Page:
Healthy Ways To Treat Varicose Veins!
Most women have a fear of the “grandma disease” that is also known as varicose veins that affect more than 30% of women. These are bumpy bluish veins that appear on the legs and are something that affects the young and the old. It is a problem that affects not only the health but the confidence of many women who forgo wearing their favorite leg-baring skirts, dresses, and shorts to hide the unsightly blue larger blood vessels that invade their legs and ankles and stick out from the skin like raised tunnels.
Many women fear that they will be stuck with wearing granny-style compression stockings for the rest of their lives; but the good news is that combined with noninvasive medical treatments and healthy lifestyle changes, health conditions and the cosmetic insecurity arising from vein disease can be greatly improved these days. So let’s take a look at some healthy ways to treat varicose veins.
The Size Of The Varicose Vein Problem
Veins are the blood vessels that return the blood from which oxygen has been extracted back toward the heart, so the veins in your legs usually have to pump the blood upwards, working against the force of gravity. The problem arises when the valves that prevent blood from draining back down the leg fail, and so the blood pools, placing additional pressure upon the walls of the veins.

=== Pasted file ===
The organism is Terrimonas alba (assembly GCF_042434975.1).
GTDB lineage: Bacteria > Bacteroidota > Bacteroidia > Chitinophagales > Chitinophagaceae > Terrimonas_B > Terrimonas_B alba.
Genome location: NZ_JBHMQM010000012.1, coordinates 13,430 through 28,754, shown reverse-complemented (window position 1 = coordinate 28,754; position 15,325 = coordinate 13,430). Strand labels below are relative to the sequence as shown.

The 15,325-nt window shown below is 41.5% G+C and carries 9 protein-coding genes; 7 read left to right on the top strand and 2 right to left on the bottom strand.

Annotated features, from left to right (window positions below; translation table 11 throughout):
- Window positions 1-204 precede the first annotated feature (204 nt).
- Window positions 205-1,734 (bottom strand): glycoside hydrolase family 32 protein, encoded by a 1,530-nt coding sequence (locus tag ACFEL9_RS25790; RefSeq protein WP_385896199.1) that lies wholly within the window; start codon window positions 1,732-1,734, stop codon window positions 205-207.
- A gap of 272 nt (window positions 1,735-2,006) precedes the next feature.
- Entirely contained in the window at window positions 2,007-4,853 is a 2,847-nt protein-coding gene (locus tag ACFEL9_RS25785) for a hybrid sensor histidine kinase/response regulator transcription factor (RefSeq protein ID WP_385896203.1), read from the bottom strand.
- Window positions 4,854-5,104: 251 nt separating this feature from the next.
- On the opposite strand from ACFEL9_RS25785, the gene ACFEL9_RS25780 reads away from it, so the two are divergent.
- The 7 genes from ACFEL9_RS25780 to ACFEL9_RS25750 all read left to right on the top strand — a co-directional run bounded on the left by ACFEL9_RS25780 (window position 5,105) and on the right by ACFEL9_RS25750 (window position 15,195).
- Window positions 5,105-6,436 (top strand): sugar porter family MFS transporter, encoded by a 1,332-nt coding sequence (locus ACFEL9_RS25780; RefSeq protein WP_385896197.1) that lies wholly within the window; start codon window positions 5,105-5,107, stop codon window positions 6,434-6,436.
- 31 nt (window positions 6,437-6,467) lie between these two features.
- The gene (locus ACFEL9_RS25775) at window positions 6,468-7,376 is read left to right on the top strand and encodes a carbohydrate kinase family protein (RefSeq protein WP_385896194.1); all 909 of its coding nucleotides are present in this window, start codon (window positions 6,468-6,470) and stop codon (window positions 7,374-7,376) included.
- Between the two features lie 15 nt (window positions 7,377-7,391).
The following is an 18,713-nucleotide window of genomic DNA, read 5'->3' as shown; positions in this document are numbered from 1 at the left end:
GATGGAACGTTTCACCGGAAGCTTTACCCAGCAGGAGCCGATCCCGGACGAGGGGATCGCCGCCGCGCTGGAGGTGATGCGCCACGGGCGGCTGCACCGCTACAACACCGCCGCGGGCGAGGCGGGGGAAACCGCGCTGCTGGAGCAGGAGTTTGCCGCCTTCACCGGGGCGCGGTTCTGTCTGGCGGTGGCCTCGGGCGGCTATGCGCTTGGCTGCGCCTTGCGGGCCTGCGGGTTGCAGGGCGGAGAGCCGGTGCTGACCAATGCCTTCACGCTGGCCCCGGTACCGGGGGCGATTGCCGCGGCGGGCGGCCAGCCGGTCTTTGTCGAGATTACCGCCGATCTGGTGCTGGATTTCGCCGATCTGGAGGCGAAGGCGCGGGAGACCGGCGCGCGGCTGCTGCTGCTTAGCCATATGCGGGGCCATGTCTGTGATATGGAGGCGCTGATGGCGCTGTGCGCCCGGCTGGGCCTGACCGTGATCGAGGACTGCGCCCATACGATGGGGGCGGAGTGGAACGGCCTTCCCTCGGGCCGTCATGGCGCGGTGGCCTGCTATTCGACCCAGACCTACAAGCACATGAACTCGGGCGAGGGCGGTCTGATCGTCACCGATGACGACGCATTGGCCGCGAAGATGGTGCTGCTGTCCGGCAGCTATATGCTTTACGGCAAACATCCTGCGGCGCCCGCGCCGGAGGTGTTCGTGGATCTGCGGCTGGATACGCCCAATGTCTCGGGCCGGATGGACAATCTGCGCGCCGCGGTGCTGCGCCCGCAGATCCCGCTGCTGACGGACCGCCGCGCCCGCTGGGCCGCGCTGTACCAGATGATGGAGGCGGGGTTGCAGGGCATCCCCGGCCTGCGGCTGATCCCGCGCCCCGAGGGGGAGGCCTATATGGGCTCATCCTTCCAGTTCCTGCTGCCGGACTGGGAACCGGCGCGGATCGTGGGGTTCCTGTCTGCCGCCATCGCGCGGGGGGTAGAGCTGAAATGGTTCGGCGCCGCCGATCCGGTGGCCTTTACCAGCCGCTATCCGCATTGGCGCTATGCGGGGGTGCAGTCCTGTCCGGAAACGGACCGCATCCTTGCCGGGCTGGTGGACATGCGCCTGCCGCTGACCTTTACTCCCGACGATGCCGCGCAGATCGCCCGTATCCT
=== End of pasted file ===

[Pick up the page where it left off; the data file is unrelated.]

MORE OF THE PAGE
Varicose veins are very common in the legs because, these veins are the farthest away from your heart, and, like we said above, the force gravity makes the upward flow of blood harder. This, in turn, causes the veins to bulge and twist under pressure – that condition creates varicose veins.
The American Society for Vascular Surgery reports that somewhere between 20 to 25 million Americans have varicose veins. Approximately 23% of US adults have varicose veins. If spider-veins are also considered are also considered, the prevalence increases to 80% of men and 85% of women. Generally more common in women and older adults, varicose veins affect 22 million women and 11 million men between the ages of 40 to 80 years ( Circulation).
Statistics further show that 17% of men and 33% of women have varicose veins. In fact, more people are unable to work due to vein disorders than due to arterial disease. (Vascular Disease Foundation Newsletter, Spring 2005).
What Causes Varicose Veins?
There are particular factors that determine your propensity to develop varicose veins and you should know that women are four times more likely than men to develop varicose veins.
The primary factors that make some people more likely than others to develop varicose veins are:
Age - one out of two people over the age of 50 years old develop varicose veins
Heredity – if your parents have them, you are likely to be predisposed; 60 % of daughters whose mother had varicose veins also get them
Inactivity - never good for any health issue
Obesity - again, being overweight is the cause of so many health ailments
Hormone changes – from using birth control pills, progesterone and estrogen